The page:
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Statistical Analysis Report:

Early Labor Force Experiences and Debt Burden

September 1997

(NCES 97-286) Ordering information


This report uses data from the Baccalaureate and Beyond (B&B) and Beginning Postsecon-dary Student (BPS) studies to examine the early labor force experiences of postsecondary educa-tion participants who graduated or left without a degree or certificate; their borrowing for postsecondary education; and, if they borrowed, their repayment status and the debt burden im-plied by their income and repayment obligations. The B&B data, collected in 1994, are used to examine the experiences of 1992–93 bachelor’s degree recipients approximately one year after they graduated. The BPS data are used to track the experiences of another group of recent labor market entrants: individuals who began their postsecondary education in 1989–90 and whose last enrollment ended by December 1992. This group is referred to below as the “noncompleters and associate’s degree or certificate recipients” or the “nonbaccalaureate group.”


  • The vast majority (87 percent) of 1992–93 bachelor’s degree recipients were employed in April 1994 (table 7). About three-quarters (76 percent) were working only, and 11 percent were combining work and further education. The rest were enrolled for further education and not employed (7 percent) or neither working nor enrolled (6 percent).
  • Eighty-one percent of the noncompleters and associate’s degree or certificate recipients were employed in April 1994 (table 9). The rest were unemployed or out of the labor force.
  • The average April 1994 annualized salary for the bachelor’s degree recipients was $22,100 ($24,200 for those working full time); the average 1993 earnings for the non-baccalaureate group were $16,600 (tables 13 and 14).
  • Some experience with unemployment during the first year after graduation was not un-common for bachelor’s degree recipients: 29 percent had been unemployed for at least one month (table 15). Their April 1994 unemployment rate was 4.5 percent.
  • Among the nonbaccalaureate group, about one-third had experienced some unemploy-ment, but their unemployment was measured over a longer time period than the bache-lor’s degree recipients (since 1989) (table 16). The unemployment rate for this group in April 1994 was 4.7 percent.

Borrowing for Undergraduate Education

  • About one-half (49 percent) of the 1992–93 bachelor’s degree recipients borrowed from some source (including family or friends as well as through student loan pro-grams) to finance their undergraduate education (table 18). Among those who bor-rowed, the average amount was $10,200. Graduates of private, not-for-profit institutions borrowed more, on average, than graduates of public institutions ($12,800 versus $8,700).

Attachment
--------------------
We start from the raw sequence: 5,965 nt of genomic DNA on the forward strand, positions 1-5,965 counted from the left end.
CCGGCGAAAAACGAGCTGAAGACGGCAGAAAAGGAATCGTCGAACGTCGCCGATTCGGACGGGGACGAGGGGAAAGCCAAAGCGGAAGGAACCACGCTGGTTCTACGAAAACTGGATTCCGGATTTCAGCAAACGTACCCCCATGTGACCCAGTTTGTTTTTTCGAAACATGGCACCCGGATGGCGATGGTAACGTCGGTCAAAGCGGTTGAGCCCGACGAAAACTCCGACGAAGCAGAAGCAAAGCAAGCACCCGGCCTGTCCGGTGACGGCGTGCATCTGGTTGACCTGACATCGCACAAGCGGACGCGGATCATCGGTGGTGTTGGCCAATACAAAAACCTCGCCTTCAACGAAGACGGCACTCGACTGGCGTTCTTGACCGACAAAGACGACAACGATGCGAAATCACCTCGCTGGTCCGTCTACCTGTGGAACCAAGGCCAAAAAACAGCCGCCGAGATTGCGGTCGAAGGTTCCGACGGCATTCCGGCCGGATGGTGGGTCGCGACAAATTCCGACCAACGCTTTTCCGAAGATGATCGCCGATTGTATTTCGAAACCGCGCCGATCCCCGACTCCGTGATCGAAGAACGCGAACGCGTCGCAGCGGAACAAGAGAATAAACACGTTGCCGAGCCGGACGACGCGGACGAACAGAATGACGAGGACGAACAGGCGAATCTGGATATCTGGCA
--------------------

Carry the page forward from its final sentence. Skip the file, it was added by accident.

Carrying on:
• Overall, 43 percent of the noncompleters and associate’s degree or certificate recipients borrowed from some source for their postsecondary education, and 25 percent bor-rowed through student loan programs (table 19). The average amount borrowed through student loan programs was $4,200. For students who last attended a public 2- year institution, the borrowing rate through student loan programs was 10 percent and the average amount borrowed was $2,700.
  • Bachelor’s degree recipients’ immediate career plans appear unrelated to borrowing, but borrowing may be an obstacle to immediate enrollment in graduate school (tables 22–28).

Loan Repayment and Debt Burden

  • About one year after graduating, 63 percent of bachelor’s degree recipients had no un-dergraduate debt, either because they had never borrowed or because they had repaid their loans; 29 percent were required to make loan payments; and the remaining 8 per-cent still owed money but were not required to make payments in 1994 (table 29).
  • Among the noncompleters and associate’s degree or certificate recipients, 16 percent were making payments (table 30).
  • For 1992–93 bachelor’s degree recipients who were repaying their loans in 1994, the average monthly payment was $136, which averaged 9 percent of their April 1994 sal-ary (tables 31 and 33). Thirty-one percent of those in repayment were paying less than 5 percent of their monthly income; 38 percent were paying 5 to 9 percent; 15 percent were paying 10 to 14 percent; and 16 percent were paying 15 percent or more (table 33). Those with the lowest salaries (less than $15,000) had the greatest average debt burden (15 percent).
  • Bachelor’s degree recipients whose debt burden exceeded 15 percent were more likely than those with debt burdens of under 5 percent to be living with parents or relatives (table 38).
  • The nonbaccalaureate group were less burdened with debt. Their monthly payments av-eraged $76, and three-quarters had monthly payments amounting to less than 10 per-cent of their monthly income (tables 32 and 34). The average was 8 percent.
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National Center for Education Statistics -
U.S. Department of Education